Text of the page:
Anthony Hilton: A financial transactions tax may not be so bad
Saturday 26 May 2012
It was interesting to hear the Prime Minister come out so forcefully against a financial transactions tax (FTT) when talking to the media after Wednesday's European summit meeting. It was a bad tax which would destroy competitiveness, weaken pension schemes and destroy jobs he declared, and he would do everything he could to block it.
This is, of course, the same David Cameron who applauded loudly in the Commons a few weeks ago on Budget day when his Chancellor announced plans to clamp down on those who sought to avoid the UK's own financial transactions tax.
We call it stamp duty but it is still a tax on financial transactions, and one which is massively more onerous and arbitrary in its impact than anything proposed by our Continental cousins. Yet there was no mention of the loss of liquidity, jobs and competitiveness as the Chancellor told us how he was going to crackdown on unscrupulous foreigners who avoided British stamp duty when buying UK property.
Meanwhile, the stamp duty on share purchases is now so much part of the furniture that even the Stock Exchange no longer campaigns vigorously for its removal.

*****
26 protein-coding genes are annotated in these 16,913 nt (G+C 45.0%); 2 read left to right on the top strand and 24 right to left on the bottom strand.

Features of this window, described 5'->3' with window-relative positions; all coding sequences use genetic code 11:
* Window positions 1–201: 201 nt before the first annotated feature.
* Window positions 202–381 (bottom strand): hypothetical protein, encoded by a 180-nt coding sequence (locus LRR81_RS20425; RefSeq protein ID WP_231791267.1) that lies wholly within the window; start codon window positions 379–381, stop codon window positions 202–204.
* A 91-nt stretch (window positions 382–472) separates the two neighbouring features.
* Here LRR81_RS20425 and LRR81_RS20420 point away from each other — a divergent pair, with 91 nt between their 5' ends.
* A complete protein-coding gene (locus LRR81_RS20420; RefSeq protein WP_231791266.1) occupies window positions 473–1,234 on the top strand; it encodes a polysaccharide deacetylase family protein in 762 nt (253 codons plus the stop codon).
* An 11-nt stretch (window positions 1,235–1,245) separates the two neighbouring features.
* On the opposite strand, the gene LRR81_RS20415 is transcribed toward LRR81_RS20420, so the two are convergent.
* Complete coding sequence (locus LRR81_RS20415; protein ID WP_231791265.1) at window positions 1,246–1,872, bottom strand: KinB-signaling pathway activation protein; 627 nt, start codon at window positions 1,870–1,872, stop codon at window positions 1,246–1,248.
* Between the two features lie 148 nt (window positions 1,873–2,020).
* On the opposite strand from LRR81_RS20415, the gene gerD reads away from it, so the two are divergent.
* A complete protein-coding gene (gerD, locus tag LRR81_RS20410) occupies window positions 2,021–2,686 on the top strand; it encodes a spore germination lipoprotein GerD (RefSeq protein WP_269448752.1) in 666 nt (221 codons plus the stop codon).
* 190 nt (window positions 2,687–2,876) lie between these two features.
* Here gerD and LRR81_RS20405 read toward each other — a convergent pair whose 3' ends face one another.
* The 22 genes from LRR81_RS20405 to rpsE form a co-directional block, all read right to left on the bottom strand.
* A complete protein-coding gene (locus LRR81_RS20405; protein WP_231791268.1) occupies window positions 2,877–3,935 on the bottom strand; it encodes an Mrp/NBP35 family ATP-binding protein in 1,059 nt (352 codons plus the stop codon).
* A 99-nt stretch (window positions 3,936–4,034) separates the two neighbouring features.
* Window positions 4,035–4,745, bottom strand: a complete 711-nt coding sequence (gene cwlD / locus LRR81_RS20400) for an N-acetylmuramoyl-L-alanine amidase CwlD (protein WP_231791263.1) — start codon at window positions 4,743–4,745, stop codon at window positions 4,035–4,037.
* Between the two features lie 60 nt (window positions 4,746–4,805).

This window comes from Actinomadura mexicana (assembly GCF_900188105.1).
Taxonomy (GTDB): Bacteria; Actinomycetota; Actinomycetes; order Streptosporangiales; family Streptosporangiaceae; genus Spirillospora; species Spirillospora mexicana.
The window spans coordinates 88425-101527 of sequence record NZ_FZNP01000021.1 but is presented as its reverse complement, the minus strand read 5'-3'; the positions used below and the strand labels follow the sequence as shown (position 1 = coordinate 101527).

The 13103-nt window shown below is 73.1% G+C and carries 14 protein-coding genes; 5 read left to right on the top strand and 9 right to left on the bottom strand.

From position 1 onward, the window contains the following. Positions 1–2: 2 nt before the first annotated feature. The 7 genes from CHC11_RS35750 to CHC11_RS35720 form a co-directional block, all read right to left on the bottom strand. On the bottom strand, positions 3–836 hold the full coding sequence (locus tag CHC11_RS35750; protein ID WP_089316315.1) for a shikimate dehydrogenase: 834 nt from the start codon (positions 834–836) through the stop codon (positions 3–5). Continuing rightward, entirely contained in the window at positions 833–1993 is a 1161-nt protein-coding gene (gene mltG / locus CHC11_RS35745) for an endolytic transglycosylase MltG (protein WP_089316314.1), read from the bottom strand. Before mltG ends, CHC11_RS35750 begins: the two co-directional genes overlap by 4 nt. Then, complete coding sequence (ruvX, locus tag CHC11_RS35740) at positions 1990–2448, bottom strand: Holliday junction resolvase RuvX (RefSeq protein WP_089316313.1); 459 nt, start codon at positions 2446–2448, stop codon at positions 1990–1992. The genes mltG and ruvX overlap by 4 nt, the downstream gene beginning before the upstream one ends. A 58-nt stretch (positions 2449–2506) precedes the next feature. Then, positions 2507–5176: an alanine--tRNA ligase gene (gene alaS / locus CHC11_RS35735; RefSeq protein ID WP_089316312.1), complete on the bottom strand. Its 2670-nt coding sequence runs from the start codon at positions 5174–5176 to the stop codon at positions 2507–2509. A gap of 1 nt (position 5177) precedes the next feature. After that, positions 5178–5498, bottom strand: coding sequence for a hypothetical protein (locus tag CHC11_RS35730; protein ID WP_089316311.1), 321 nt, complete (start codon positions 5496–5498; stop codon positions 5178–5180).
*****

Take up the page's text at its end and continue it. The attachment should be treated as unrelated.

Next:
There may well be a reason to bat away the FTT, but it needs to be given more thought. It may damage the economy but others which have one include Hong Kong, Switzerland, South Korea and, amusingly, The United States, and it does not seem to have done them irreparable harm.
Also, at the level proposed – 0.1 per cent – it would be as nothing compared to the normal fees charged by banks and fund managers. And if, as some critics point out, it would make elements of City trading unprofitable, you have to ask whether this matters. If the profit on a deal is so small that a 0.1 per cent tax wipes it out, it does not seem a particularly valuable activity in the first place. If, in contrast, a deal does have economic value, a tax of 0.1 per cent, even if levied several times over in a chain of activity – is surely not going to stop it taking place.
Third, having an FTT might allow for relief elsewhere. If it did indeed raise the £8bn projected, that would allow for a corresponding tax cut – a reduction of VAT perhaps, or a cut in corporation tax to 18 per cent – which might give the economy a much-needed boost and help the rebalancing away from finance, which I think is still government policy.
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